Ademoroti found other way to pursue his education and ended up in the Navy. He was outstanding in Royal Naval College. Bode George was his course-mate and he told me how the fellow copied the thesis of a Singaporean officer called Lai.

At the Staff College in Kaduna, Ademoroti had the best thesis while Bode George was caught with “green”. The rule stipulates expulsion but because he was doing some service for Aikhomu and co, he was shielded from the law.

In a society where the cream does not make it to the top, Ebitu Ukiwe noticed Ademoroti and appointed him his PSO when he became Chief of General Staff. One day he took Ademoroti before his boss and was commending his brilliance to the C-in-C who shockingly retorted “and who says we need brains here?”.

Ademoroti was retired a few months later and died in frustration about 2 years ago.

Bode George was promoted by the crooked system. He became governor in Ondo state and cleaned up the place. He later became PDP enforcer and NPA chairman, the rest is recent history.

So we can trace how we got here!



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Posted by on Sep 10, 2013 in Opinion


The Opportunity Cost Of Tompolo’s Private Jet – Kikiowo Ileowo

ImageFor those who haven’t heard, 43 year old ex-militant, High Chief Government Oweizide Ekpemupolo (aka Tompolo) on Monday 26th August 2013 received his Bombardier SE60 LearJet. The Jet according to aviation sources cost a whopping sum of $13.3 million (N2.12 billion).

The aim of this article is not to rubbish the person of Tompolo, [what is there to rubbish anyway] but to address inter alia; the scenarios that continue to play out in favour of his ilk, institutions and systems that perpetually endeavour to make his likes overnight celebrities. I would also analyse the opportunity cost of his latest toy.

The Man Tompolo

Tompolo was born Government Oweizide Ekpumopolo in 1970 into the family of Chief Thomas Osei Ekpempulo and Mrs Sologha Ekpemupol of Okorenkoko in Gbaramatu kingdom in Warri South-West Local Government Area of present Delta State. He attended Edah Primary School, Madagho and Kunpa Primary School, Kunukunuma before later proceeding to National Comprehensive College, Warri where he completed the SSCE in 1993.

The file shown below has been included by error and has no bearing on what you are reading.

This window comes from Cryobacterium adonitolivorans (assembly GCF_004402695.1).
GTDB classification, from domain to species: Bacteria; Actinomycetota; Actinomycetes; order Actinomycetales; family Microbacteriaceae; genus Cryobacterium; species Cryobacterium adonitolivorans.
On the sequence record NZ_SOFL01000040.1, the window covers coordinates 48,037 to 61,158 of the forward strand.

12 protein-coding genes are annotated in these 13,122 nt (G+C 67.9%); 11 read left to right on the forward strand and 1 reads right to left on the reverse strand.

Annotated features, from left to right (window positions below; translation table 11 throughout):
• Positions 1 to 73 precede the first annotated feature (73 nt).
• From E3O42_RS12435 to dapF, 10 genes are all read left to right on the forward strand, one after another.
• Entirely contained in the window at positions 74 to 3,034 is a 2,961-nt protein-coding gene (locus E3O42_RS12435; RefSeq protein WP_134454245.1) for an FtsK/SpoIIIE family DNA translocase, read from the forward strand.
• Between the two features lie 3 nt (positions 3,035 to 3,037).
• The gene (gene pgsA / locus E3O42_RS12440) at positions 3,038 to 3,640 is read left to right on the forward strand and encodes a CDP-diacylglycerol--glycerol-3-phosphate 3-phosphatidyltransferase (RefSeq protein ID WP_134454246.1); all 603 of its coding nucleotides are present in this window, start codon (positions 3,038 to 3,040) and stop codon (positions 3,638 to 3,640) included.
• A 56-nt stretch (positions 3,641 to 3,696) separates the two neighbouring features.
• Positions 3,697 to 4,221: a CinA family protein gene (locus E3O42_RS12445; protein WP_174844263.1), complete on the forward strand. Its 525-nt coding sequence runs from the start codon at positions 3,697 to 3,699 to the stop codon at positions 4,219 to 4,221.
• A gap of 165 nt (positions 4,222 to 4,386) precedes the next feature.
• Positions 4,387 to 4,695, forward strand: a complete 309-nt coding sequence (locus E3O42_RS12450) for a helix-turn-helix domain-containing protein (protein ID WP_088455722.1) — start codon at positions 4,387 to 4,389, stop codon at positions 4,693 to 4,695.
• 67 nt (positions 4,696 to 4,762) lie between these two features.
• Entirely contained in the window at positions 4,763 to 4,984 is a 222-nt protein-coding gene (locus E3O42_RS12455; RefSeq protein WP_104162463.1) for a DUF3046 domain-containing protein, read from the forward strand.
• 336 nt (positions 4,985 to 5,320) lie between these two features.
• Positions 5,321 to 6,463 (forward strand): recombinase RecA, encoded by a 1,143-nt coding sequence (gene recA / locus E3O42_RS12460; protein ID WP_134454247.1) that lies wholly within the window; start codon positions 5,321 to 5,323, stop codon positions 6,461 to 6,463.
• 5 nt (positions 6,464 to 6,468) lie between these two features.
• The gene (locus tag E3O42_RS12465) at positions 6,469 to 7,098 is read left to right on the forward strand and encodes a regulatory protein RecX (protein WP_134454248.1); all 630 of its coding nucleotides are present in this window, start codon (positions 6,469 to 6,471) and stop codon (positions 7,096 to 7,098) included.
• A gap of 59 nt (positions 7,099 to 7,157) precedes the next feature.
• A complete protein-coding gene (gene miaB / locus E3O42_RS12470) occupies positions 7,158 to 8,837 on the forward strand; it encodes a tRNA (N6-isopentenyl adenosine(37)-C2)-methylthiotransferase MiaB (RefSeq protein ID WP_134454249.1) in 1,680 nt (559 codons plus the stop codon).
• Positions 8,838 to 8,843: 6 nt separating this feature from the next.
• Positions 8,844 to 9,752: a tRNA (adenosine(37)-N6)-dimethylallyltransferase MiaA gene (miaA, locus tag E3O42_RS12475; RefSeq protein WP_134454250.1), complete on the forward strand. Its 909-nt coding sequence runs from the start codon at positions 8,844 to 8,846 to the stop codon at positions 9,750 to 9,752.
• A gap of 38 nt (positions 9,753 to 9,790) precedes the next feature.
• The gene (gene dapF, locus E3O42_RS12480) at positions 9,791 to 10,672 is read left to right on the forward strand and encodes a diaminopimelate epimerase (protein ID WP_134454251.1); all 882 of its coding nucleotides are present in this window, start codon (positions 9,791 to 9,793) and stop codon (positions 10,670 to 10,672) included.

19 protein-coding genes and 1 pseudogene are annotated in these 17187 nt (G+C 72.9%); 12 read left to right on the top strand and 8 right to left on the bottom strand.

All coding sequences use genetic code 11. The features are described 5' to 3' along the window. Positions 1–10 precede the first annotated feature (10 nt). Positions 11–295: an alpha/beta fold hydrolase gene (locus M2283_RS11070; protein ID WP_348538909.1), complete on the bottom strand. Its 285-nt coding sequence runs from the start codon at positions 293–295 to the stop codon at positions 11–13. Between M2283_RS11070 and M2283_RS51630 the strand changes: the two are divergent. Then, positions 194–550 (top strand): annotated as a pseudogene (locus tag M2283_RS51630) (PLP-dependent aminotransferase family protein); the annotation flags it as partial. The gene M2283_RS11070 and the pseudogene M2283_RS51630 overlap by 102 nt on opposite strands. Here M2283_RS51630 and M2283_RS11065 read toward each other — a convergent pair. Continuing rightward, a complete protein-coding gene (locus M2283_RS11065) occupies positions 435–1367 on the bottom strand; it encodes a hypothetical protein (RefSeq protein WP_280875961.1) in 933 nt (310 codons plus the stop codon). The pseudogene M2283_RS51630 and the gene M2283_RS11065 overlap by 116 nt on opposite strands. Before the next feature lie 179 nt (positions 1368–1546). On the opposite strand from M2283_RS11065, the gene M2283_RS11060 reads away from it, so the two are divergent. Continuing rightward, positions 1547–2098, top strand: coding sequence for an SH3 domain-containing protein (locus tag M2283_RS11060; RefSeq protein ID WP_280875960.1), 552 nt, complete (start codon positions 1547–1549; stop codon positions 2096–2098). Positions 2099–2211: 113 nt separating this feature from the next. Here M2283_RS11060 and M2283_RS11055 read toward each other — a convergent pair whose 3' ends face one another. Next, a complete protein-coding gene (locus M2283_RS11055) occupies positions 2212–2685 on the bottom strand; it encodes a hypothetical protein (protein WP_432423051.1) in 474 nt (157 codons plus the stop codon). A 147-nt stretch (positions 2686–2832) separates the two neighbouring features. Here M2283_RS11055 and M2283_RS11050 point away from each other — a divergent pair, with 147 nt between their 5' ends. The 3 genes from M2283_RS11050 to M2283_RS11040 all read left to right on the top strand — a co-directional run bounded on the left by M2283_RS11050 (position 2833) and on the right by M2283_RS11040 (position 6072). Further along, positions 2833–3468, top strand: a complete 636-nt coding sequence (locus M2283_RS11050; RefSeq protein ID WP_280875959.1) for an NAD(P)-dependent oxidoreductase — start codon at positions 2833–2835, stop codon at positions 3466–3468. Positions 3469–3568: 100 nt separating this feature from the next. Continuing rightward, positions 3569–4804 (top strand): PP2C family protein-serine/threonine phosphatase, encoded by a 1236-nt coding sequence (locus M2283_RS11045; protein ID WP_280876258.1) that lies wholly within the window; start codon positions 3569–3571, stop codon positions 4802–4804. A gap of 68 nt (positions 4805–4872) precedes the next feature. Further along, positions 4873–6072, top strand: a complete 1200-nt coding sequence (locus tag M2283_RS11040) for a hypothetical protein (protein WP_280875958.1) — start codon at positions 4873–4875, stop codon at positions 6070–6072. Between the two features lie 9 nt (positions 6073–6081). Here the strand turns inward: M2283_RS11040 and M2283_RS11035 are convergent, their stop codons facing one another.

After a brief stint as Managing Director of his father’s family business, Tompolo Nigeria Limited, his militancy career began in 1997, during the struggle to ‘liberate’ the Ijaws from the dominance of its neighbours — the Itsekiris. General Sani Abacha had then relocated Warri South Local Government headquarters from Ogbe-Ijoh to Itsekiri’s Ogidiben and thus, an Ijaw ‘Soldier’ was born.

After the struggle, he relocated to Oporoza due to threats to his life and there, he started the struggle against the oil majors and the federal government for what he perceived as injustice against ‘their land’–usually the rhetoric for Niger Delta militants.

True to his name, Government Ekpumopolo was an authority of some sort. Traditional rulers, local council men, lawmakers, governors differ to him. To show the power Tompolo wields, during the visit of then Vice President Dr. Goodluck Jonathan to his terrorist headquarters at the notorious Camp 5, he instructed all the Vice President’s entourage, security details, and other officials to stay outside the camp, allowing only Dr. Goodluck Jonathan in for ‘consultation’ (I wonder what they must have agreed in secret).

He led several ‘successful’ guerrilla attacks against Shell, almost crippling their production capacity in the Niger Delta. The company had no choice but to start paying some sort of ‘security fees’ to the warlord.

Tompolo started consulting in security matters for the oil companies, the Federal Government and the Joint Task Force to maintain some level of peace. Things got out of hand after his men beheaded 11 military men comprising of 1 officer and 10 rank and file of the Nigerian Army. That development forced the Chairman of the Joint Task Force in the Niger Delta, Brig. Gen. Sarkin Yaki Bello to declare him wanted, dead or alive.

His Entrance Into The Nigerian Billionaires Club

When the late President Musa Yar’adua took oath of Office in May 2007, he promised to bring an end to the Niger Delta insurgency, offering them a state pardon for all their criminal atrocities.

In June 2009 when the implementation of the amnesty programme started, thousands of youth surrendered their arms and ammunitions, with a report stating that Tompolo along with 1,500 militants handed in a cache of weapons that included general purpose machine guns, grenades, rocket propelled grenade launchers, explosives and a large number of assorted weapons.